Saturday, April 27, 2013

Hérem: God’s Holy War

As I walked into the Bible study classroom on a recent Sunday one of the members had a question for me.  He opened his Bible to Joshua 6:15-21 and stabbed his finger at the text and said "this bothers me greatly." I could see the pain in his face.  "I was hoping you would have an answer," he added.  The story that bothered him was the destruction of Jericho by the Israelites in which Joshua tells them "The city and all that is in it shall be devoted to the Lord" (6:17), meaning that every person and thing in the city shall be destroyed. The only exceptions were "all silver and gold and vessels of bronze and iron" were to go into the treasury of the Lord (6:19) and Rahab and her house were to be preserved (6:17). When the Israelites took the city, they followed Joshua's orders and "utterly destroyed all in the city, both men and women, young and old, oxen, sheep, and asses, with the edge of the sword" (6:21).
            Such cruelty and utter disregard for life characterizes the nature of Hérem, the Holy War.  The bloody inhuman rules of engagement are laid down in Deut 20:10-20.  The Conquest of the "Promised Land" by the Israelites was Holy War.  A particular egregious Holy War story is the annihilation of the Amalekites (1 Samuel 15) in which God (so said Samuel, his prophet, 1 Sam 15:1-3) took revenge on the Amalekites for their opposition to Israel during the Exodus from Egypt (Deut 25:17-19; Exod 17:8-13; Judges 6:3-5).  God told the Israelites to destroy everything down to the last nursing baby (1 Sam 15:3).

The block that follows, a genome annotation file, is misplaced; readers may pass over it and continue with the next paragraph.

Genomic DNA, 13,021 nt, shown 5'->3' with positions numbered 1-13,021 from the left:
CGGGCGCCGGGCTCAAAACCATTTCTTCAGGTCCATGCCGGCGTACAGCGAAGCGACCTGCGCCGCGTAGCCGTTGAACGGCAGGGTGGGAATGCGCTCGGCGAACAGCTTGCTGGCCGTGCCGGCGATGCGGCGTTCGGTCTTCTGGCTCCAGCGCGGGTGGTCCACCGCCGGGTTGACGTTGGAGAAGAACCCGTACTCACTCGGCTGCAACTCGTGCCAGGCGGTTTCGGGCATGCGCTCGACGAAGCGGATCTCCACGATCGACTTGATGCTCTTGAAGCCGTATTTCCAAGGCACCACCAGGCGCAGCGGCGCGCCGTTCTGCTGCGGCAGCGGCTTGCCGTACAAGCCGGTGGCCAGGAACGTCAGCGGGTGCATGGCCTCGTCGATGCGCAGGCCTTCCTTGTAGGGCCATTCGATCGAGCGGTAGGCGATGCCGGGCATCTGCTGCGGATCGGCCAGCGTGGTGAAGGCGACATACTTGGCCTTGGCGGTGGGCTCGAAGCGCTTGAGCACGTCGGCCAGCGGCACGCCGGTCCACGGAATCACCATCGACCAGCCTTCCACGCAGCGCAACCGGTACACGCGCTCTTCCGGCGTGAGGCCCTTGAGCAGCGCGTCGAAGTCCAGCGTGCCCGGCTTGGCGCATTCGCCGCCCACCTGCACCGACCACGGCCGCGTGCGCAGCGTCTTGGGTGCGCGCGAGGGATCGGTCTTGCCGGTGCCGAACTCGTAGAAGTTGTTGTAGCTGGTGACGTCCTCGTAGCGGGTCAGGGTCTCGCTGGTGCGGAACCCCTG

My friend struggled with what these stories implied to him about the character of God; they implied something foreign to everything he had been taught about God, which was that God is a God of Love.  Two principal ideas that Baptists affirm (the Bible constitutes the revelation of God, and the Bible is true—i.e., revealed truth) are largely responsible for his dilemma:  If God is a God of love and compassion, then it could not be true that God is responsible for the unconscionable actions of Israel at Jericho and later against the Amalekites, but if the Bible is revealed truth, then what it says about God must be true—a kind of "catch 22," as it were!  This is a difficult position for a Baptist to be in since both ideas are prime "truths" in Baptist faith, and he had inadvertently stumbled into, and what is more recognized, the clash producing his dilemma.  It is a terrible thing to discover that God has a mean streak.